17th Annual MG Charity Classic, Manfeild
Although this regular end-of-season meeting — held on May 17 — is now heading towards its 18th successive outing, the timing has meant a bit of a struggle for entries as people and cars take a refurbishment break before the next season.
The result has been a need to also invite a Clubmans or Allcomers class to bulk up the entries, and ensure economic viability. This small compromise has, however, meant that the event can continue to provide the more relaxed low-key atmosphere needed for older/ slower cars, and those wanting to try motor sport in a classicoriented vehicle.
Of course, continuing to add to the over $100,000 contributed to the Cancer Society over the past 17 events is also no mean feat — so congratulations are due to the organizers, volunteers and participants for their endeavours in that respect.
Despite seriously bad weather throughout the region the previous week, around 80 cars took to the track in three classic type groups — the previously mentioned Allcomers class and, also for the first time, a Historic group that included Vintage Car Club NZ entrants — among them Steve Day in his magnificent Briggs Mercury single-seater from the 1950s, and Peter Carroll in his marvellous little Austin 7 Special dating from the ’30s.
Perhaps the highlight, though, was Tim Rush’s 2.5-litre Brabham Climax BT4, one of only four built for the Intercontinental Formula in 1963, to be powered by the 2.7-litre Climax engine. The Intercontinental Formula for cars up to 3.0 litres was meant as compensation for making Formula 1 a 1500cc class, and also to provide a formula for USA and southern-hemisphere series. Pat Hoare’s Ferrari Dino 256 V12 was put together for the Formula, and the DBR4 Aston Martin 2.5-litre Formula 1 cars were also fitted with 3.0-litre sports-car engines for this purpose, and raced in both Australia and New Zealand.
The Allcomers races saw John Mines start his most recent JRM, the normal 1967 model having suffered engine damage in the South Island classic series. He battled all day with the factorybuilt Radicals and a sole Reynard Inverter — although they were predictably quick, the JRM was never that far behind. Interestingly, Mines has managed to buy back his very first 1963 JRM, discovered in Christchurch, and this should be seen in next season’s historic events. Jane Stella hung in there in her very straight-looking Toyota Trueno, and did not let the faster machinery bother her at all, showing that classic race meetings can provide good entry-level opportunities for all.
The slower Classics group featured a good mix of cars, with Neil Moore in the Jowett Jupiter down from Auckland for a return bout with Trevor Dixon’s Humber 80 and David Neale in the MG Magnette. Ray Hartley had abandoned the Porsche 911 for a mildly modified MGF for a couple of third placings, while Tammie Boyden drove to a first in her BMW 325i.
The faster Classics groups saw some close racing, with Philip
It was another successful day for Capital Rodders with its fifth annual swap meet and vehicle display at Trentham Racecourse, Upper Hutt, on Sunday, May 17. General Metal Recyclers Ltd again sponsored what has grown into a nationwide event.
Pre-show publicity said vehicles and stallholders would be coming from Hawera, Palmerston North, Blenheim and Hamilton. Spare parts, diecast models and car books were for sale under the grandstand, and in the forecourt in front of the tote building.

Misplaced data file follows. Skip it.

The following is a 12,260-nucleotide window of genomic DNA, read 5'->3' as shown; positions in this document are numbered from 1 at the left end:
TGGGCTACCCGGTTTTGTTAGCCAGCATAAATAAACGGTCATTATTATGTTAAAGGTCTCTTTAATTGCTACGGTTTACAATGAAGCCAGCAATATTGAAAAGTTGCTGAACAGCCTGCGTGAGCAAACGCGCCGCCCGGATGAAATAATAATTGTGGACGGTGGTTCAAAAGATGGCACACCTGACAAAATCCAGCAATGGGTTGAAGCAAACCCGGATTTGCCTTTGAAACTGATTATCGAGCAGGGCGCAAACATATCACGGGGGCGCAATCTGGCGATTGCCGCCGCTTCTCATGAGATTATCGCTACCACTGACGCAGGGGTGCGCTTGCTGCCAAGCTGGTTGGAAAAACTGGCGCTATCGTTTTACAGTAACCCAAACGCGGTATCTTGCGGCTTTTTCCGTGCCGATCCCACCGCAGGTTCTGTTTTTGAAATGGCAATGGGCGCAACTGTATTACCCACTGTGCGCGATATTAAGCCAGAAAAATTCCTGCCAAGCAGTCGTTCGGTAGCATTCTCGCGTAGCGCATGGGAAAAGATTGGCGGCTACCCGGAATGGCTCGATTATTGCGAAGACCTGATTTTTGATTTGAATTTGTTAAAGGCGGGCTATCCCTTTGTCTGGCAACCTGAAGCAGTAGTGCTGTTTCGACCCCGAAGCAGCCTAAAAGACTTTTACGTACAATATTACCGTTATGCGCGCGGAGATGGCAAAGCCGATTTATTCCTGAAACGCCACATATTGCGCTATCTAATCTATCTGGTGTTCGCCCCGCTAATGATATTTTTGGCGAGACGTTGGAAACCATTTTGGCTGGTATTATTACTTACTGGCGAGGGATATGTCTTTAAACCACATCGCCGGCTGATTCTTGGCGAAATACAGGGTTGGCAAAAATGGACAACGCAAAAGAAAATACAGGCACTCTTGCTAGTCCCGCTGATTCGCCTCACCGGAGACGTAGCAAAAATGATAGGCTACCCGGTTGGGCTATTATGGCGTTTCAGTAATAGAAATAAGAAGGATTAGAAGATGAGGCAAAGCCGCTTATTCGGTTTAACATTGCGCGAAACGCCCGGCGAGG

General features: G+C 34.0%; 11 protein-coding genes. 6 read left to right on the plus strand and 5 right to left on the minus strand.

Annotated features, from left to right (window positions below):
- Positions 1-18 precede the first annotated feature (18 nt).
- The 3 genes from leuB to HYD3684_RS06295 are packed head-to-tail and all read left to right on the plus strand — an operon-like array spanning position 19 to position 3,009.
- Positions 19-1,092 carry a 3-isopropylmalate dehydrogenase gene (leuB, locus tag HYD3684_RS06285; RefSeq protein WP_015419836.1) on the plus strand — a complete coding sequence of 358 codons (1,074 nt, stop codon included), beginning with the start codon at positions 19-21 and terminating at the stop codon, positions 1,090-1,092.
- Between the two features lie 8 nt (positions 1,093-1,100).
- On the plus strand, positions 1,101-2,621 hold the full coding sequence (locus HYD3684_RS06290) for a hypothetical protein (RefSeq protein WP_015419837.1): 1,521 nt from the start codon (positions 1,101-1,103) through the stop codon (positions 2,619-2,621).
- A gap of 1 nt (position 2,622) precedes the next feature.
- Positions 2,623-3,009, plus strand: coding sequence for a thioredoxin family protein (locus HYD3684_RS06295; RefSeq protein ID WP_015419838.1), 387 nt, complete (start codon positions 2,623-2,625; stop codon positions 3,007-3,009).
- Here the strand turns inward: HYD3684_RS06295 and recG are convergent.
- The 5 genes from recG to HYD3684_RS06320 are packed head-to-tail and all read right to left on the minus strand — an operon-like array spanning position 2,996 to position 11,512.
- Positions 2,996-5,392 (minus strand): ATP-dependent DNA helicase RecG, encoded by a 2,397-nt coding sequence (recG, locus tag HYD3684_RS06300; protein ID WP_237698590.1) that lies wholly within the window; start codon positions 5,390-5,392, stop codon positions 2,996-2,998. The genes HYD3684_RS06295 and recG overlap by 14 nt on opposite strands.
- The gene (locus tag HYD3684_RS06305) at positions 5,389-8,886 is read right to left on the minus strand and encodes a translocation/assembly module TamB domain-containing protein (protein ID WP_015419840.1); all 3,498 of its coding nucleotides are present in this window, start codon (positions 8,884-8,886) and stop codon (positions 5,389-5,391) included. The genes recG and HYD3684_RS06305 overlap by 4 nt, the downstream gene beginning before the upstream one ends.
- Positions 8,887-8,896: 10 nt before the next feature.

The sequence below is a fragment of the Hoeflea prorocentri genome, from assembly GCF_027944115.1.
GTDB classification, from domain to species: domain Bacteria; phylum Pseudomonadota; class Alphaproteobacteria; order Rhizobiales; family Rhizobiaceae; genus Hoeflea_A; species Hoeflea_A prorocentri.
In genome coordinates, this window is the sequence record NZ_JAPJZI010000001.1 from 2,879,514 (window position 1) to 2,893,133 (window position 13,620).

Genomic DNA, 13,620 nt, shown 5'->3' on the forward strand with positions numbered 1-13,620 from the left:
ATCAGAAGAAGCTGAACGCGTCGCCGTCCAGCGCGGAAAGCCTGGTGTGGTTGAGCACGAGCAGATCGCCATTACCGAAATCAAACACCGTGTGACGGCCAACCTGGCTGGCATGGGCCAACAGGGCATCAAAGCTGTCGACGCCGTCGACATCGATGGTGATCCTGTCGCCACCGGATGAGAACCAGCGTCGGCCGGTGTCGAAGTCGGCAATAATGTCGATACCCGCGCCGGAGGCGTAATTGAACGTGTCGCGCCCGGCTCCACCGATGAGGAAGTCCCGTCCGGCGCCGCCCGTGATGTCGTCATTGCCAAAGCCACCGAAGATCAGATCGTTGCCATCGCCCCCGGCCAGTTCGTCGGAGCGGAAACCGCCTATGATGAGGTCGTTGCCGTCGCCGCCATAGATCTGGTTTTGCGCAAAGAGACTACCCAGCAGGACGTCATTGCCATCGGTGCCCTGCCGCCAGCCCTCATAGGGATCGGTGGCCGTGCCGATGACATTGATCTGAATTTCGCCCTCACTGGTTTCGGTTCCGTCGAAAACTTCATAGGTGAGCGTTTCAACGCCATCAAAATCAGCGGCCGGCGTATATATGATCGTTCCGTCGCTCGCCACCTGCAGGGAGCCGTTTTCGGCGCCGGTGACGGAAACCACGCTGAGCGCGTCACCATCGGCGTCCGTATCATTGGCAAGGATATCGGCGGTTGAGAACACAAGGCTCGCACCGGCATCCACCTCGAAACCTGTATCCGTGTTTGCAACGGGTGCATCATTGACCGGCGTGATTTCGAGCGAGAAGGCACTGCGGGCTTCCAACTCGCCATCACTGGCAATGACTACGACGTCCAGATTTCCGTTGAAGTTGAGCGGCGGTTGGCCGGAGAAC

Several areas where vehicles are usually displayed were roped off to allow the grass to dry after the Wellington region’s torrential rains and flooding of a few days before.
The day’s forecasted showers happily stayed away, allowing families to have a welcome outing after being cooped up indoors for much of the previous week.
Committee member Gavin Doughty did a commendable job with the loudspeaker announcements and interviews. He said 200 vehicles came through the gates again this year.
Mustangs, Thunderbirds and Corvettes were there. So were an Austin A40 Devon, a Skoda Sabre, and neat examples of Ford Ranchero utes from 1957 and 1959 — however, some might have called it the day of the General, as in General Motors, because of the attention three of the company’s classics received.
The 1955 Buick Century Riviera coupé wowed the teenagers present, after making the same impact on them last year, while 1955 must have been a very good year for American General Motors’ cars, judging from the reactions observed. An immaculate pale turquoise 1955 Chevrolet Bel Air four-door saloon was another car seldom without admirers. Its previous owner was an 82-year-old American woman who had owned the sedan for 19 years, and used it mainly for going to church on Sunday and trips to the supermarket. Full documentation for the Chevy exists from 1958.
A Holden HR Premier sedan that rolled off the General Motors Assembly Plant at Petone in 1967 had upholstery, crimp welding around the doors, and a fully reconditioned motor that were the originals.
Classics Museum held its second annual swap meet on Sunday, May 17 in association with the Hamilton Vintage and Classic Car Club. The day started out very early with swappers arriving to set up and begin selling — the gates opened at 7am, and the event was soon in full swing. The Jukebox Diner was open bright and early, serving a great cooked breakfast and coffee during the morning, while the burger menu filled the bill for lunchtime diners. Models and booksellers had covered-in sites inside the building, and the car park was packed full for most of the duration — a great day being had by all, with everyone already looking forward to next year.